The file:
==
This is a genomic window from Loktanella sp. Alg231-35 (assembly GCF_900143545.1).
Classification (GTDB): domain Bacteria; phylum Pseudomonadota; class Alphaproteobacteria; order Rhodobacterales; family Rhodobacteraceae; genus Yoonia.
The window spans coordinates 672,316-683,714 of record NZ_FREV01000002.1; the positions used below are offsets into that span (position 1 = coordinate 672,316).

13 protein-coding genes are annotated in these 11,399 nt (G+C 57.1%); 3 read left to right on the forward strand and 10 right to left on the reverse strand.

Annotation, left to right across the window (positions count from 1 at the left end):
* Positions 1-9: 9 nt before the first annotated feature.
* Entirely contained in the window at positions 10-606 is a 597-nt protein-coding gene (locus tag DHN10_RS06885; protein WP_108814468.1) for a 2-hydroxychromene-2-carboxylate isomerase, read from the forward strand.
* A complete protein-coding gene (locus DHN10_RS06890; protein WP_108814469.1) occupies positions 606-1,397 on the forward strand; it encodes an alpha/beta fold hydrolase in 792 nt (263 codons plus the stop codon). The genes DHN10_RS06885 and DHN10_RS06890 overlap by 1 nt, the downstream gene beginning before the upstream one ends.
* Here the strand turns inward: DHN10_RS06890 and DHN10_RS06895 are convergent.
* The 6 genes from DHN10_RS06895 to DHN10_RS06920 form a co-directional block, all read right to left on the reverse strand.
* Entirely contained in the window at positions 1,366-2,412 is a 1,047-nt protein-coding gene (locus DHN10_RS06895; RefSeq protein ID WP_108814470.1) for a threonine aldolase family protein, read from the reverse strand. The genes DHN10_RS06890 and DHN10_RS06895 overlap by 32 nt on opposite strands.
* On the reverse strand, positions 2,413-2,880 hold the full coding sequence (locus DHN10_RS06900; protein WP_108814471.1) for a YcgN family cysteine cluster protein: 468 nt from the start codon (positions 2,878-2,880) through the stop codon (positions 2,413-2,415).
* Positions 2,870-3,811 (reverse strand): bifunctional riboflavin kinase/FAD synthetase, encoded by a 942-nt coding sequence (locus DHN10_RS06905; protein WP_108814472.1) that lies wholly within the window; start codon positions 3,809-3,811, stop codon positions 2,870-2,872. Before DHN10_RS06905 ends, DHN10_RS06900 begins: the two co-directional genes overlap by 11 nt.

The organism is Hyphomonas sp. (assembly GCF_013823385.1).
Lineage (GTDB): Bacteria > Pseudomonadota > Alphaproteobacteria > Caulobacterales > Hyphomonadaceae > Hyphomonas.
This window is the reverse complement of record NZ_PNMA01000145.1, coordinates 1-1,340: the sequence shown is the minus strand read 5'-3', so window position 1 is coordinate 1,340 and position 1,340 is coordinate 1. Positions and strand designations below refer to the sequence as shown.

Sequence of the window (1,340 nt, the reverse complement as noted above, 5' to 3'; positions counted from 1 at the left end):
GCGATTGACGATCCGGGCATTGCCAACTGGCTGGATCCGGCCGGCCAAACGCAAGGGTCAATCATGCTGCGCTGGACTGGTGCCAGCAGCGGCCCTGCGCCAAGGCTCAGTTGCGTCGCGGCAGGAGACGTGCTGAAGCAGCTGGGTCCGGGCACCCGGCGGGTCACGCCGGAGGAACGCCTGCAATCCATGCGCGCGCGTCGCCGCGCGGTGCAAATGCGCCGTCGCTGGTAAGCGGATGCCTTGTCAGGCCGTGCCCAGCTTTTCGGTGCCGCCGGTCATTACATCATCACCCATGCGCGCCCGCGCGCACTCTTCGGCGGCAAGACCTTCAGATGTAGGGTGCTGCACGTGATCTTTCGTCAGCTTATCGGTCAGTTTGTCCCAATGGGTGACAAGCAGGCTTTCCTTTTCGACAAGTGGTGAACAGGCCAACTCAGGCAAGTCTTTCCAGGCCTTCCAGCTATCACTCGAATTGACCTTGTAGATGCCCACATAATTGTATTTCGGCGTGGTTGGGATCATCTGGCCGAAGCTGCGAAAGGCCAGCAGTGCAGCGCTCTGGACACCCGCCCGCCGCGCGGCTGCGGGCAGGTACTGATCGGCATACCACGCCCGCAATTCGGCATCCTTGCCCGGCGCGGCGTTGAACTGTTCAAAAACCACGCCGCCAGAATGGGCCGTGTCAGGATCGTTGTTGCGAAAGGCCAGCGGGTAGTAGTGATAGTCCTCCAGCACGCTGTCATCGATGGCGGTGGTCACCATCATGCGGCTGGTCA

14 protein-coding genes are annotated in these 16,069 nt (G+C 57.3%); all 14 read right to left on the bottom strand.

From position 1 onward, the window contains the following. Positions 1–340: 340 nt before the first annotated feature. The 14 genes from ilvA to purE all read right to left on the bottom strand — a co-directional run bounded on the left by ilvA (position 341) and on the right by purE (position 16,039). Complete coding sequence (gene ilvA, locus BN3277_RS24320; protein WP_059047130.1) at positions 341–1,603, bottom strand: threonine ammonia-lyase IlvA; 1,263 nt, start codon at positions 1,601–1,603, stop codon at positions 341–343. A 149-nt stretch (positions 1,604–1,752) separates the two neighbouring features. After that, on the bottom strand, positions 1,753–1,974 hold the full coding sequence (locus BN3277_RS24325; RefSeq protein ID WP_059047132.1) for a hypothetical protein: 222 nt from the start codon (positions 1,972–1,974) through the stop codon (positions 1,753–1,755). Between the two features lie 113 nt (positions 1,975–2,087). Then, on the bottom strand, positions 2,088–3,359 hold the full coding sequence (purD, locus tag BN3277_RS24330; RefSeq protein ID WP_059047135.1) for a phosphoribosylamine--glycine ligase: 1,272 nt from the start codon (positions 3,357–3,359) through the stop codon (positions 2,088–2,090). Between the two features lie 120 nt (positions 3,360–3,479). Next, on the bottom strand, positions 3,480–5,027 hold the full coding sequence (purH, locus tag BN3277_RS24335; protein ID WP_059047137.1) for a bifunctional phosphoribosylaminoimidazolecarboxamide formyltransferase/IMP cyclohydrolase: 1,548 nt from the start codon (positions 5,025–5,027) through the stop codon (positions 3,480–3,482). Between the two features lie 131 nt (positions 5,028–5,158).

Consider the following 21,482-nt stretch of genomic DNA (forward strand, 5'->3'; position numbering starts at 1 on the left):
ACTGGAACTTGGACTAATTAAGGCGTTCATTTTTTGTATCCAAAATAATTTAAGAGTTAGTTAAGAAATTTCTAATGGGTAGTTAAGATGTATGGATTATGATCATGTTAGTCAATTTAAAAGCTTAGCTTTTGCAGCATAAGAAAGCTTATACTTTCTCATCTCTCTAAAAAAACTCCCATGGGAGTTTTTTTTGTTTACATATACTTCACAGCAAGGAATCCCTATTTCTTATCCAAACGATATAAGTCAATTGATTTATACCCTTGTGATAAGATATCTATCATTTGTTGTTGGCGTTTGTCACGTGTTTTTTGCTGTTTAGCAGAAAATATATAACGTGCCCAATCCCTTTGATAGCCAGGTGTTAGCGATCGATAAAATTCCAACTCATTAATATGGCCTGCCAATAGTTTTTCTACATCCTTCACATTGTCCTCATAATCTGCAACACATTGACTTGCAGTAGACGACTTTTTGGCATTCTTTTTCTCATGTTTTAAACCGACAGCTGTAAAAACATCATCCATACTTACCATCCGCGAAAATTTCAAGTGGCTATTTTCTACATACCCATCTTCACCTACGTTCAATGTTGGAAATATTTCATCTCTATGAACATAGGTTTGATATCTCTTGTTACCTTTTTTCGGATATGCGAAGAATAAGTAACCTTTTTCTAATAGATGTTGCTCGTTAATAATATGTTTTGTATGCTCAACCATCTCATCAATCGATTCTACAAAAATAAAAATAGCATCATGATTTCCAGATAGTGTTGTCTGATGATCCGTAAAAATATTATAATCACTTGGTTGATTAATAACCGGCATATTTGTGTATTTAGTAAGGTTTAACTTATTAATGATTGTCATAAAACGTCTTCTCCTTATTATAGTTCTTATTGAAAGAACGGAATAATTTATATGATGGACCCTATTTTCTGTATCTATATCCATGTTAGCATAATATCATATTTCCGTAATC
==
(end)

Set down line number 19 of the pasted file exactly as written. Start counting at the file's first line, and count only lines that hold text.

14 protein-coding genes are annotated in these 16,069 nt (G+C 57.3%); all 14 read right to left on the bottom strand.